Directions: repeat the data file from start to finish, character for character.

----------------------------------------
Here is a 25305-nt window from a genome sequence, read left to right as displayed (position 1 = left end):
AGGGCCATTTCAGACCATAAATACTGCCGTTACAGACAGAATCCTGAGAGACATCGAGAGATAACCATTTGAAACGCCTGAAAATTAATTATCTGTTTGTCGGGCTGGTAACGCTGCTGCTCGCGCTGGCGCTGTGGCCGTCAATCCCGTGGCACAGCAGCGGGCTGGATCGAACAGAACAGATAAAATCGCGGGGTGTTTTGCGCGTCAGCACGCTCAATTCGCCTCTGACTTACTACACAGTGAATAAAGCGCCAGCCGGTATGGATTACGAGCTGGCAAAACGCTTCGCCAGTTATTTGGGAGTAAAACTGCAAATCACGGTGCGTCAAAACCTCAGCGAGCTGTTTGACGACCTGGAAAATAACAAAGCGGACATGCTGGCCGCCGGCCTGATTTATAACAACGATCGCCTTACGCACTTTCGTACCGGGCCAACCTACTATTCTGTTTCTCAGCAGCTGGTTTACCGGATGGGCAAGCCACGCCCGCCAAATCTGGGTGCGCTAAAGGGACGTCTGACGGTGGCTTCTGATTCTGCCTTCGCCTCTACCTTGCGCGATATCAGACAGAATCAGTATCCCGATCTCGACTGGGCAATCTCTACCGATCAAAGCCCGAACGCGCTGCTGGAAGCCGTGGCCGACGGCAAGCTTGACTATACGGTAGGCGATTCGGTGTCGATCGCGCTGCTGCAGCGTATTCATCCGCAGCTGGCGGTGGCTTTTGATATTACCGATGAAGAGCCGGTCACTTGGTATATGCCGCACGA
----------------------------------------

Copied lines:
Here is a 25305-nt window from a genome sequence, read left to right as displayed (position 1 = left end):
AGGGCCATTTCAGACCATAAATACTGCCGTTACAGACAGAATCCTGAGAGACATCGAGAGATAACCATTTGAAACGCCTGAAAATTAATTATCTGTTTGTCGGGCTGGTAACGCTGCTGCTCGCGCTGGCGCTGTGGCCGTCAATCCCGTGGCACAGCAGCGGGCTGGATCGAACAGAACAGATAAAATCGCGGGGTGTTTTGCGCGTCAGCACGCTCAATTCGCCTCTGACTTACTACACAGTGAATAAAGCGCCAGCCGGTATGGATTACGAGCTGGCAAAACGCTTCGCCAGTTATTTGGGAGTAAAACTGCAAATCACGGTGCGTCAAAACCTCAGCGAGCTGTTTGACGACCTGGAAAATAACAAAGCGGACATGCTGGCCGCCGGCCTGATTTATAACAACGATCGCCTTACGCACTTTCGTACCGGGCCAACCTACTATTCTGTTTCTCAGCAGCTGGTTTACCGGATGGGCAAGCCACGCCCGCCAAATCTGGGTGCGCTAAAGGGACGTCTGACGGTGGCTTCTGATTCTGCCTTCGCCTCTACCTTGCGCGATATCAGACAGAATCAGTATCCCGATCTCGACTGGGCAATCTCTACCGATCAAAGCCCGAACGCGCTGCTGGAAGCCGTGGCCGACGGCAAGCTTGACTATACGGTAGGCGATTCGGTGTCGATCGCGCTGCTGCAGCGTATTCATCCGCAGCTGGCGGTGGCTTTTGATATTACCGATGAAGAGCCGGTCACTTGGTATATGCCGCACGA